In the same episode as the Junior Mint, Jerry is dating an attractive woman whose name he cannot remember, though she told him her name rhymes with a part of the female anatomy. He spends the episode avoiding the use of her name, and trying to find ways to ascertain it, including digging in her purse and having his friends stop by, hoping she will introduce herself. Jerry and George try to guess the name, with choices of Bovary, Mulva, Loreola, Hest and Gipple. She finally realizes Jerry doesnt know her name, and breaks up with him, leaving his apartment in a huff. Jerry then suddenly remembers her name, and calls out to her from his window, Dolores! According to an interview with Castle Rock executive Glenn Padnick that is included on the Seinfeld Season Four DVD, the script originally called for Jerry to call out the name Cloris. However, between scenes during the taping of the episode, the audience was asked what they thought the womans name was, and an audience member answered with Dolores. Padnick decided that this name was better than what the script had and went down to the stage and had the scene taped with the audience members guess. The mystery woman was played bySusan Walters.
From the episodeThe Fusilli Jerry. The Move refers to a complex sexual technique invented by Jerry that he shares with George with the promise that if George can master it hell never be alone again. Elaines on/off boyfriend, Puddy, uses it on Elaine, leading Elaine to chastise Jerry for sharing intimate secrets with Puddy, a hallmark of male-bonding. The entire technique of The Move is never shared with the audience, leaving the audience to fill in the gaps themselves. George attempts to use it on his own girlfriend at the time, but she catches him with crib notes detailing the maneuvers written on his hand.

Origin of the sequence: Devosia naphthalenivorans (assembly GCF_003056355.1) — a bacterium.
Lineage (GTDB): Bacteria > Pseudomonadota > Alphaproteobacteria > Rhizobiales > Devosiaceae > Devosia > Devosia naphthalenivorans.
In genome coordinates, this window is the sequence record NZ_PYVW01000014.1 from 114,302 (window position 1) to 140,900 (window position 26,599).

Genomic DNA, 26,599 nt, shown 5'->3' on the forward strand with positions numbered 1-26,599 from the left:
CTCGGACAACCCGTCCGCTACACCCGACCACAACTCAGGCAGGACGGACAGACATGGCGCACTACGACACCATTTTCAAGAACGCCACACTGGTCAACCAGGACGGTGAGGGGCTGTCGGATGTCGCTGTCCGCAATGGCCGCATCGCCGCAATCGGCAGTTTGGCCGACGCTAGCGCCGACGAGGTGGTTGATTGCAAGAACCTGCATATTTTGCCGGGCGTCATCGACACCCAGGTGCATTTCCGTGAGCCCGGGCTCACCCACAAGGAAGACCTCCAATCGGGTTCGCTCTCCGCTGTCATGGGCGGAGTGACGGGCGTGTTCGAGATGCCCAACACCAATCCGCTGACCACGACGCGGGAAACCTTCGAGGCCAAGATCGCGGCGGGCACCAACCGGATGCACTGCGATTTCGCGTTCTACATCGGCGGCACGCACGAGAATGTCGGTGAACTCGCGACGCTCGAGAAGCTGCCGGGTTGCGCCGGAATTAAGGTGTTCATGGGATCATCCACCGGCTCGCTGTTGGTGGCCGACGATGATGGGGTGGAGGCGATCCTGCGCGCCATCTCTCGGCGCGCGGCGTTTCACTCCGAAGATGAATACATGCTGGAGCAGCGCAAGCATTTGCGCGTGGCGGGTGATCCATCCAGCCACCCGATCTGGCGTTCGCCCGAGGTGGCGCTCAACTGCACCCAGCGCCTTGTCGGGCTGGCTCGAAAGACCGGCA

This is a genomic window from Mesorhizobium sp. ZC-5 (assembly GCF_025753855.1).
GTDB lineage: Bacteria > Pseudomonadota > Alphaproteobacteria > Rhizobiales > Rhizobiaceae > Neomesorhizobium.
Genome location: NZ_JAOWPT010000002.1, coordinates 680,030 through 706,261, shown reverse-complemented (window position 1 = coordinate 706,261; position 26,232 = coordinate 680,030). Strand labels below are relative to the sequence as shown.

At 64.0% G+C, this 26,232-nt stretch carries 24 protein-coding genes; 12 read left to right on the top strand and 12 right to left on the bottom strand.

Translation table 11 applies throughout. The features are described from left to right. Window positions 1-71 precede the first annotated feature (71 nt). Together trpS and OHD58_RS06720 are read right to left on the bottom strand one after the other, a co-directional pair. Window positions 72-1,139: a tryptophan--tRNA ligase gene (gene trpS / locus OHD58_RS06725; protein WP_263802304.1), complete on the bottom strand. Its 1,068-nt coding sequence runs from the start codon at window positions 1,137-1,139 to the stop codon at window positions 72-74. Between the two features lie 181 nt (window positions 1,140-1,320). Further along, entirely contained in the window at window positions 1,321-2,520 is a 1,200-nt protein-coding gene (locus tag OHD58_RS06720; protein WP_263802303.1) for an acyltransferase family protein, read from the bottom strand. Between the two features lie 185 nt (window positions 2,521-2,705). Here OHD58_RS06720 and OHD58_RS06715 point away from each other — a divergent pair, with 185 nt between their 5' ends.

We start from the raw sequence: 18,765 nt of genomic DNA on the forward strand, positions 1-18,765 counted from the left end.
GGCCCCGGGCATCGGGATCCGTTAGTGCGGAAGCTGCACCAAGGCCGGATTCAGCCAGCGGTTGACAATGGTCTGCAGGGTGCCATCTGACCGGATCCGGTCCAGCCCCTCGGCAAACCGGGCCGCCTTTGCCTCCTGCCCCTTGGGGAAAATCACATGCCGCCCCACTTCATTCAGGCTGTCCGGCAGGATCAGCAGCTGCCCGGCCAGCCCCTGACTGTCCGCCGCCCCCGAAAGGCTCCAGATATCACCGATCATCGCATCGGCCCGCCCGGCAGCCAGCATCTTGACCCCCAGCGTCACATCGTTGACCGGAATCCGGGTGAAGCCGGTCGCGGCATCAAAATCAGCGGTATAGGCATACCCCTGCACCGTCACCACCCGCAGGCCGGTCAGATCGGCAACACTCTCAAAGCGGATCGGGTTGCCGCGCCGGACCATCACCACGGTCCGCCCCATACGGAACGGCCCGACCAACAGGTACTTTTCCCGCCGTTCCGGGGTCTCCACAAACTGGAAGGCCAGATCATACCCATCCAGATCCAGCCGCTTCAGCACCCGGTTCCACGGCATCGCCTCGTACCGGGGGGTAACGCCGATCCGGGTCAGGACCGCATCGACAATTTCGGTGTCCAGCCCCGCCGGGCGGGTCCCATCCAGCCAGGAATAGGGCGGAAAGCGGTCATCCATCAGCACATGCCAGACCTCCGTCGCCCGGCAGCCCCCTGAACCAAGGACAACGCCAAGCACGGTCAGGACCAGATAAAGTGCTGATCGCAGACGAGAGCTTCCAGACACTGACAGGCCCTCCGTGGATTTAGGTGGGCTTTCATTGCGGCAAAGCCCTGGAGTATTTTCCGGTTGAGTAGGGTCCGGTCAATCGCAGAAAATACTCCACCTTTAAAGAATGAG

Larry Thomas as Yev Kassem, better known asthe Soup Nazi
In this episode, Jerry introduces George and Elaine to a soup restaurant run by a draconian owner, whom the customers have nicknamedthe Soup Nazi(it is revealed in the last episode that the Soup Nazis name is actually Yev Kassem). The restaurant is based on Soup Kitchen International in New York City. The owner enforces strict rules about ordering: State your order, then move quickly down the line with your money ready. Jerry coaches Elaine on the rules, but she disregards them, wasting the Soup Nazis time and infuriating him. He kicks her out, yelling, No soup for you!, which would become a catch phrase. The episode also includes a plot about an armoire that Elaine buys and then leaves on the street, asking Kramer to watch it. It is stolen right in front of him by a pair of effeminate, antique-loving men, who Kramer later refers to as street toughs. Later, Elaine finds the Soup Nazis recipes and distributes them widely in an act of vengeance, ruining his rry Thomasreceived an Emmy nomination for his role as the Soup Nazi.